I will admit I immediately wanted to read this because of the Prince lyric title. (And I am also a fan of her last book of essays.) This is a collection of sixteen essays, each pertaining to a famous member of the animal kingdom, and examined with Passarello’s brilliant and fun insight. As a writer, she is an unusual treasure, and this book is a lot of fun.

Backlist bump: Let Me Clear My Throat: Essays by Elena Passarello

YAY, BOOKS! That’s it for me today – time to get back to reading! I have been on a horror kick the last week – totally here for your recommendations. You can find me on Twitter at MissLiberty, on Instagram at FranzenComesAlive, or Litsy under ‘Liberty’!

Be excellent to each other.



HUMANS, BOW DOWN Prize Pack Giveaway

One lucky Riot reader will receive one Humans, Bow Down prize pack, which includes:

Copy of Humans, Bow Down, James Patterson and Emily Raymond; Illustrated by Alexander Ovchinnikov

Stanley Stainless Steel Water Bottle

Best Made Co chrono-utility tool

Here’s what Humans, Bow Down is all about:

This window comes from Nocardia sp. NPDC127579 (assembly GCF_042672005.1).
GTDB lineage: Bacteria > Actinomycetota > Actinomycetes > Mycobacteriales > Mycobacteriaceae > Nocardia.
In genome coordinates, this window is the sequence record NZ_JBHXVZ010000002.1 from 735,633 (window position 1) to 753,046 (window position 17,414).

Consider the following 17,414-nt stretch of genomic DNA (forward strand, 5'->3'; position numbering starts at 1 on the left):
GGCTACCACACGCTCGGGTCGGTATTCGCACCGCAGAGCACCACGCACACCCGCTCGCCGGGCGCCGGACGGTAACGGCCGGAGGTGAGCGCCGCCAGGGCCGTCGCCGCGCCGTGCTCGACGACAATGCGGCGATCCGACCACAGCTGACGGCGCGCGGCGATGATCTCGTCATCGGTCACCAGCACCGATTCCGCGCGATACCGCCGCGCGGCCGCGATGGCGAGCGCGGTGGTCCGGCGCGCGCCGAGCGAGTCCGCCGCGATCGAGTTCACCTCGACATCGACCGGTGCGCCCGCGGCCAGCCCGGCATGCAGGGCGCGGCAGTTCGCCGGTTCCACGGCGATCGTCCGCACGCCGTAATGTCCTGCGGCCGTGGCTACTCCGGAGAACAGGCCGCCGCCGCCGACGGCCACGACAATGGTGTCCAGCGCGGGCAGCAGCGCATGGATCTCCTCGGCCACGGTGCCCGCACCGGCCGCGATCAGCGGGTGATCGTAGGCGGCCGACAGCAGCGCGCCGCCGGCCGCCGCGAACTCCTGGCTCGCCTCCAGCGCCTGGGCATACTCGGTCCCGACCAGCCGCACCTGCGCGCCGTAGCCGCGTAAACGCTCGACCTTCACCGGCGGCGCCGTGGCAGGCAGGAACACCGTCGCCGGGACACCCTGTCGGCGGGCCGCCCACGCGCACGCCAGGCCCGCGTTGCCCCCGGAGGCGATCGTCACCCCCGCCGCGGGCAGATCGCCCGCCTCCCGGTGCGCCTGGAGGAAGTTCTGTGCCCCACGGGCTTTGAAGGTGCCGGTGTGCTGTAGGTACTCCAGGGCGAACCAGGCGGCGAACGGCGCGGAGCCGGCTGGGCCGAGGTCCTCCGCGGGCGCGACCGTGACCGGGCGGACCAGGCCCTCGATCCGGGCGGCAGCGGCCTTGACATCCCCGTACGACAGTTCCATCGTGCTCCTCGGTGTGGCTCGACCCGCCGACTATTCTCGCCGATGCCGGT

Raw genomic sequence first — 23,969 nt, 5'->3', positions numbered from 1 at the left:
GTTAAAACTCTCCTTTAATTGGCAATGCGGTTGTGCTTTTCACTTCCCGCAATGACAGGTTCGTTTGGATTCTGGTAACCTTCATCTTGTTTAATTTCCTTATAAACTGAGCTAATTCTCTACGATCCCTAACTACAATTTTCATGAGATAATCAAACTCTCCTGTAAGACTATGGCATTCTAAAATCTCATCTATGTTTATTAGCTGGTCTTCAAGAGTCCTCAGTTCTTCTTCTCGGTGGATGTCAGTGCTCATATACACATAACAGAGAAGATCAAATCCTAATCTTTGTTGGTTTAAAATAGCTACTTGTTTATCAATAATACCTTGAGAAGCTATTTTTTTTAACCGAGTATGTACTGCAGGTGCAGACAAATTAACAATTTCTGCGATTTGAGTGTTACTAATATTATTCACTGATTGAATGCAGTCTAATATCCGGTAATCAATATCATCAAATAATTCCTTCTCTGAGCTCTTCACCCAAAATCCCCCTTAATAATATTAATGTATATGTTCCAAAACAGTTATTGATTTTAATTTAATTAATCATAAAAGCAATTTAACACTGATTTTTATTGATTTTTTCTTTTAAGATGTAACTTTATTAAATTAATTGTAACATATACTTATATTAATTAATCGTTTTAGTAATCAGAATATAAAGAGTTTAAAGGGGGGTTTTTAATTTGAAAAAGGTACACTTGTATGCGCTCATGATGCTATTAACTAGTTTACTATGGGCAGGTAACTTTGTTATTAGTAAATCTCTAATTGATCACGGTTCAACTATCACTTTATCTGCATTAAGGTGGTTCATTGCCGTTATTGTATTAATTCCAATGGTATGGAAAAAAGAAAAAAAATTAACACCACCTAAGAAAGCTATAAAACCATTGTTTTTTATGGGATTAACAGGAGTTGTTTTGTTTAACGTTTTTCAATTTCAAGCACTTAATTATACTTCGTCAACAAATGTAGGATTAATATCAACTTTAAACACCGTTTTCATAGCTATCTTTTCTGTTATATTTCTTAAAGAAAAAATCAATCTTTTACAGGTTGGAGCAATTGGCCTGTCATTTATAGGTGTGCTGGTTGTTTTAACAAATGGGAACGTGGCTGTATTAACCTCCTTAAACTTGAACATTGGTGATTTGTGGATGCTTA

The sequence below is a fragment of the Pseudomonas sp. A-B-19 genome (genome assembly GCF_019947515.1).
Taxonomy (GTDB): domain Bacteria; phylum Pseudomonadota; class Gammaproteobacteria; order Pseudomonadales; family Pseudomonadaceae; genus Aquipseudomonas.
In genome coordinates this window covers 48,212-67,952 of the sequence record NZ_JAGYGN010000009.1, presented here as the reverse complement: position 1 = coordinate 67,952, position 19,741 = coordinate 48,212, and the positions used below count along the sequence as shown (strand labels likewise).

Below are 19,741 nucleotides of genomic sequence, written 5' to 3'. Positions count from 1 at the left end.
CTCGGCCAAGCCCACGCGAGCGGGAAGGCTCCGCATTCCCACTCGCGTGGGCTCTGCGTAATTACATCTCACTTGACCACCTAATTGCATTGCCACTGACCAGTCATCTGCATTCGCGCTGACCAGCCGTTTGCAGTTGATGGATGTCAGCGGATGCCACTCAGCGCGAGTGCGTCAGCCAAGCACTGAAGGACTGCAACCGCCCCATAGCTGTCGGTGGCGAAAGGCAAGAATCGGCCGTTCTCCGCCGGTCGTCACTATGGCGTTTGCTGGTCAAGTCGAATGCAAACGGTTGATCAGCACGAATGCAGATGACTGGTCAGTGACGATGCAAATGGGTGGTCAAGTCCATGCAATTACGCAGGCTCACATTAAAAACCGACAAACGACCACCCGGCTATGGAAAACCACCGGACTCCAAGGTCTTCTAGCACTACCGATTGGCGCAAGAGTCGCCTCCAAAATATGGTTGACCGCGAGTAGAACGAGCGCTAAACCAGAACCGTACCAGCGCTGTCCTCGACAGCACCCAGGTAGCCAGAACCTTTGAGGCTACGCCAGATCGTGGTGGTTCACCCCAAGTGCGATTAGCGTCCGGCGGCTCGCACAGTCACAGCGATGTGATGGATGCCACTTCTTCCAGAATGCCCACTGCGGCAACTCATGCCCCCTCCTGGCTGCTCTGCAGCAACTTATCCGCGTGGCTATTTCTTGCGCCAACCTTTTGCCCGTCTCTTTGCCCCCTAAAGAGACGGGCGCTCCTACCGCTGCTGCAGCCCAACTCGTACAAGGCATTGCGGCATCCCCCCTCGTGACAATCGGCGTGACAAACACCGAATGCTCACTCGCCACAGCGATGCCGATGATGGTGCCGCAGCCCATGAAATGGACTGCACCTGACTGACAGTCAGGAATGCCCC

In a world run by machines, humans are an endangered species.

The Great War is over. The Robots have won. The humans who survived have two choices—they can submit and serve the vicious rulers they created or be banished to the Reserve, a desolate, unforgiving landscape where it’s a crime to be human. And the robots aren’t content—following the orders of their soulless leader, they’re planning to conquer humanity’s last refuge. With nothing left to lose, Six, a feisty, determined young woman whose family was killed with the first shots of the war, is a rebel with a cause. On the run for her life after an attempted massacre, Six is determined to save humanity before the robots finish what the Great War started and wipe humans off the face of the earth, once and for all.

Humans, Bow Down is available now.

Go here to enter the giveaway, or just click the image below. Good luck!